Hello everyone! My name is Laura, and I just registered here after reading these messageboards for a few weeks.

    I am trying to make a decision about where to go to nursing school. I was just accepted into Vanderbilt's Master's of Nursing Program in Midwifery, which I am very excited about. However, it is extremely expensive, and I am trying to decide if it is worth it. It's a 6-semester program. After the first 3 semesters I would take the NCLEX and become an RN. The remaining 3 semesters would be spent in the midwifery specialty.

    The other option is to go to a cheaper school, University of Colorado Health Sciences Center, for 1.5-2 years, get a Bachelor's of Nursing Degree, take the NCLEX and become an RN, then work for a few years and go back to school to get the master's degree.

    I have no nursing experience. I have been taking my pre-requisites at a local community college and will start my program, whichever one I decide on, this fall.

    My question is: is it better to get the lower degree first, gain some experience, and return for the master's? Or is it worth the money to just do it all up front?

    Any advice is greatly greatly appreciated!! Thank you!

    -Laura
    Do you already hold a bachelor's degree in another subject becuase three semesters is really quick.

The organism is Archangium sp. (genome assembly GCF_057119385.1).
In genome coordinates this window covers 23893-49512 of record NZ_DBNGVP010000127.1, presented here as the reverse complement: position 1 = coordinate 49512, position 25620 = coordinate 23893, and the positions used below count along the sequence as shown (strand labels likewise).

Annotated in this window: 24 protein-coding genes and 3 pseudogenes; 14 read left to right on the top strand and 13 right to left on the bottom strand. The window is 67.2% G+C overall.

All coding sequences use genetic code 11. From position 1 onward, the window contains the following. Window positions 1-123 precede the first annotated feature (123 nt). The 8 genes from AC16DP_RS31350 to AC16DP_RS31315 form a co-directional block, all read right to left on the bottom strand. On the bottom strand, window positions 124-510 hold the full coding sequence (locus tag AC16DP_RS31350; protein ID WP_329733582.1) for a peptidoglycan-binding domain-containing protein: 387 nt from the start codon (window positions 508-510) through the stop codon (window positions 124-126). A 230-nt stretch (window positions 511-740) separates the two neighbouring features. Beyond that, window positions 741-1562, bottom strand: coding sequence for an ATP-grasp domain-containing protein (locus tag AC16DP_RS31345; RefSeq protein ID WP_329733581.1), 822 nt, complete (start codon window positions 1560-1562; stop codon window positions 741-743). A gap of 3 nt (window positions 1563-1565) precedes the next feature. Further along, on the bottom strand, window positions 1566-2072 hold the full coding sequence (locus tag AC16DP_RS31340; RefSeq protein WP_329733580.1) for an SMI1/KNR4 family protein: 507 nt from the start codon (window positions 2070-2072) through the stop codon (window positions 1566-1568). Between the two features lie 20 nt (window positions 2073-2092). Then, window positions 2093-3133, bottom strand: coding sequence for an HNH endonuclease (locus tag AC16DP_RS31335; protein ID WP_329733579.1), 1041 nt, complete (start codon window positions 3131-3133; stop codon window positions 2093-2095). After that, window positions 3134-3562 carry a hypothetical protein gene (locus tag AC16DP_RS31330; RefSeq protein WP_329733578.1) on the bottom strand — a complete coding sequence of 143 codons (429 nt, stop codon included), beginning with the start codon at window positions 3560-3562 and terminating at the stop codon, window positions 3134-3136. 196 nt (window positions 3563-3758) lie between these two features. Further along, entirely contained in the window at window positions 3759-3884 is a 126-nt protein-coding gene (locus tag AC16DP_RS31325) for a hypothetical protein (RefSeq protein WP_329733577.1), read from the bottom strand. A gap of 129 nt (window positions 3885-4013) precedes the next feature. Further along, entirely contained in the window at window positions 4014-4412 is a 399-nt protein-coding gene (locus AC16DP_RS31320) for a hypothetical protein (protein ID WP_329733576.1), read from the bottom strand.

6. by   suewolfie
    Quote from Cashmere
    Do you already hold a bachelor's degree in another subject becuase three semesters is really quick.
    I do already have a bachelor's degree; everyone who was accepted into that program has a bachelor's degree in something and has completed a certain amount of prerequisites, which is why the initial part of the program that leads up to RN licensure is so accelerated.

    There is a small chance of being able to switch specialties, but I think it's a difficult process. I would say I am 75% sure that I want to do midwifery. There is an outside chance that being exposed to other fields would spark an interest I don't even know I have.
  7. by   BETSRN
    Quote from suewolfie
    Hello everyone! My name is Laura, and I just registered here after reading these messageboards for a few weeks.

    I am trying to make a decision about where to go to nursing school. I was just accepted into Vanderbilt's Master's of Nursing Program in Midwifery, which I am very excited about. However, it is extremely expensive, and I am trying to decide if it is worth it. It's a 6-semester program. After the first 3 semesters I would take the NCLEX and become an RN. The remaining 3 semesters would be spent in the midwifery specialty.

    The other option is to go to a cheaper school, University of Colorado Health Sciences Center, for 1.5-2 years, get a Bachelor's of Nursing Degree, take the NCLEX and become an RN, then work for a few years and go back to school to get the master's degree.

    I have no nursing experience. I have been taking my pre-requisites at a local community college and will start my program, whichever one I decide on, this fall.

    My question is: is it better to get the lower degree first, gain some experience, and return for the master's? Or is it worth the money to just do it all up front?